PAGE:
I've mentioned before Tuesday is our pick up day at the CSA. After three years we've got it down to a science. The first year we ended up with a lot of slimy green yuck in the fridge. Now, we've learned how to store everything to minimize spoilage but there's a definite time commitment involved. It takes me about an hour to get everything sorted out.
Herbs that won't be used in the next day or two can be frozen as is. Green onions and garlic scapes can be chopped and frozen raw to be used in recipes (they mush if you freeze them whole and try to chop them later.)
Yesterday they lifted the picking limits on strawberries and told members to "fill their freezers." You don't have to tell us twice. The whole family was out in the field filling buckets. My sons did a better job filling their bellies than their buckets but they tried. Storing these can be very labor intensive. You need to remove the green part before popping them into containers and freezing them. We had an assembly line going. I was too tired to count how much is now in the freezer but its a lot!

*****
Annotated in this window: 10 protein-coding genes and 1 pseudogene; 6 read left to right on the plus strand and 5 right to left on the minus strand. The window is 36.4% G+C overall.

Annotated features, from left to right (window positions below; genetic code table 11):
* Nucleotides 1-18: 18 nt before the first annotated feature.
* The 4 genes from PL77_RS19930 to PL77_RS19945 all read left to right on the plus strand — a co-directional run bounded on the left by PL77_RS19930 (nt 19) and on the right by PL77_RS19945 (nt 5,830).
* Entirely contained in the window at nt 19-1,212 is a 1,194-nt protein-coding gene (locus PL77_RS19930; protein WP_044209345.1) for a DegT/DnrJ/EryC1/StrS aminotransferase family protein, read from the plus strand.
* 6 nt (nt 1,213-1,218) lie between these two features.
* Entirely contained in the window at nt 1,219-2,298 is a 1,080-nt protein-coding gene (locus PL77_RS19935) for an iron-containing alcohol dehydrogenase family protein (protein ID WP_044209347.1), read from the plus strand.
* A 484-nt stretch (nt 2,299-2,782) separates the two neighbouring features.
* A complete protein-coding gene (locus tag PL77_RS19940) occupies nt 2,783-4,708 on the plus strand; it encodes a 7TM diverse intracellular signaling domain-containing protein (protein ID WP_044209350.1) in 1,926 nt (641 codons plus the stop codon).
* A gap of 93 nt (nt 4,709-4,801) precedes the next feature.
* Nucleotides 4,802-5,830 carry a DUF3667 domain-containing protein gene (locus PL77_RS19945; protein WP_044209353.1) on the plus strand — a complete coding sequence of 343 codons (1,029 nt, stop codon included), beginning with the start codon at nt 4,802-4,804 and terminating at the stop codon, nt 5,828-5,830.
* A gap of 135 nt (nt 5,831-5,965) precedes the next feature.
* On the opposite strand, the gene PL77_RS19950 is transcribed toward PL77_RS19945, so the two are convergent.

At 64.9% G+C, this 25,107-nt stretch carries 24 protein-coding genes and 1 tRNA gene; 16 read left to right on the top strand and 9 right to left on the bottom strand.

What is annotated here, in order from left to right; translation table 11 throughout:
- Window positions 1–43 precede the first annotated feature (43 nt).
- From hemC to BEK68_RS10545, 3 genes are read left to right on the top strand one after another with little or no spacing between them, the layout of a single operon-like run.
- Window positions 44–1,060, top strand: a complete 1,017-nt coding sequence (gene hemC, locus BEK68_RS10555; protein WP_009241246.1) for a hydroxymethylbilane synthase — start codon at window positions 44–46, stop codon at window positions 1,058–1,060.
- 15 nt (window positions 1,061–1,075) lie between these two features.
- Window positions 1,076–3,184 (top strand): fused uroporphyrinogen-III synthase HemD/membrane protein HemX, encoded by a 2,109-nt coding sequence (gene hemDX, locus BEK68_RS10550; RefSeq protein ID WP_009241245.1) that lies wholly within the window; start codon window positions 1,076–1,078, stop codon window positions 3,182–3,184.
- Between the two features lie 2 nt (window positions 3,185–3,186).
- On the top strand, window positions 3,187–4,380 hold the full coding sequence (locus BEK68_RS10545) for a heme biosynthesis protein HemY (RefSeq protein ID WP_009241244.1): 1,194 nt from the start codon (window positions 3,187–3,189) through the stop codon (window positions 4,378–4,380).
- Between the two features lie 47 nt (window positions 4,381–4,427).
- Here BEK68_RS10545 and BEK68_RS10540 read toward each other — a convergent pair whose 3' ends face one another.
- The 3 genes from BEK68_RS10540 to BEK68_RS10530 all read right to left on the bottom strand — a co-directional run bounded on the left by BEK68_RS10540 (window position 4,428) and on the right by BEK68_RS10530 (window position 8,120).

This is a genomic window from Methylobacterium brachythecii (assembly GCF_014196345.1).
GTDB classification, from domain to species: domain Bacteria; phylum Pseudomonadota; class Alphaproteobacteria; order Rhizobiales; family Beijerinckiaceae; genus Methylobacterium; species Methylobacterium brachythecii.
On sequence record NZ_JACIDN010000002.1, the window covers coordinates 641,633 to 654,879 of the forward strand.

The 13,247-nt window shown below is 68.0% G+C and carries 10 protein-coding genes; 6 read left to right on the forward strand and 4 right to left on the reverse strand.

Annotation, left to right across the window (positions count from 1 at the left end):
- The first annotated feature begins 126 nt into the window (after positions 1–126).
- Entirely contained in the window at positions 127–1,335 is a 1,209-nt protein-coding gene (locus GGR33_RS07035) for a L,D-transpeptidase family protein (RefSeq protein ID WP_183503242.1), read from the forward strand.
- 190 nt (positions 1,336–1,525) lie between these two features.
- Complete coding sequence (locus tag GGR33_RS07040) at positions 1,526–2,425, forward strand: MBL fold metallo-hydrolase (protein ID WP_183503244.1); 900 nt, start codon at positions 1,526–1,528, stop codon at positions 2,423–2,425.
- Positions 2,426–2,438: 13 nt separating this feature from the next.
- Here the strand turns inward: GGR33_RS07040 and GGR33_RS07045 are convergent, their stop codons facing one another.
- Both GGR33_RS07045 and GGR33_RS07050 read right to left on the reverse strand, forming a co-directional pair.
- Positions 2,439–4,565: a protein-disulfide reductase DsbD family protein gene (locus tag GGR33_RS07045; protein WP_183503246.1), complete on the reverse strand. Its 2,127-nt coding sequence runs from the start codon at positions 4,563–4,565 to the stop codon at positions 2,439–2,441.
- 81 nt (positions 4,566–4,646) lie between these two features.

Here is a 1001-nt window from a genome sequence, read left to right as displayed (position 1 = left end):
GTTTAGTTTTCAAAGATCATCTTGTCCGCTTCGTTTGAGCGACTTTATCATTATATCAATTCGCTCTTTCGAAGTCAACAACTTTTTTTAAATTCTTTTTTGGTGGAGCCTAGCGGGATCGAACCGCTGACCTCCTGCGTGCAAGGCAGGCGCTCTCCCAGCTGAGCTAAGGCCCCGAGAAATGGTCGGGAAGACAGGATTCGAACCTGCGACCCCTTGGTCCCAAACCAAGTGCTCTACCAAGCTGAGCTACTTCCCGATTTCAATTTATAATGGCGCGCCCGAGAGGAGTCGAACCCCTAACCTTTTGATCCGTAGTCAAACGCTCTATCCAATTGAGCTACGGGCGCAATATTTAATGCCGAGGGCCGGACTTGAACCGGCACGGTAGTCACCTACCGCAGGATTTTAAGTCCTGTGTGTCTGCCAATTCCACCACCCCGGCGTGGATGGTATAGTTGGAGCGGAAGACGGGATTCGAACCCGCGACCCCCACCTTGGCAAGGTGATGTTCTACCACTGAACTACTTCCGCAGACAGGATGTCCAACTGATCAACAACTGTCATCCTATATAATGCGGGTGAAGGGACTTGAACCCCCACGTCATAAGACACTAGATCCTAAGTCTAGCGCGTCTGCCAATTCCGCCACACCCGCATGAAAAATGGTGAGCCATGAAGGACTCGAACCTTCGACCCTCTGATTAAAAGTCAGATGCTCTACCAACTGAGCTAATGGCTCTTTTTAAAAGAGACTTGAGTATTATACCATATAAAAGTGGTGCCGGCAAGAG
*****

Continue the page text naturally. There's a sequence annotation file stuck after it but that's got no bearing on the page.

June brings a lot of greens to the Northeast. We divide them into two categories. The greens that are milder are kept in the fridge for salads. The greens that fall into the "ewwww mommy its bitter" category, are steamed and frozen for fall/winter meals.
Traditional cookbooks are helpful with food storage questions but they only go so far with how to use unfamiliar foods. I'm always trying to figure out how much of the plant is edible. Can I eat those greens? These questions are better answered by The Encyclopedia of Country Living by Carla Emery or a similar book. (I realize that Carla Emery has whole chapters devoted to animals as food but I have found the rest of her information helpful enough to simply avoid those pages.) Our CSA members are a great source of info as well.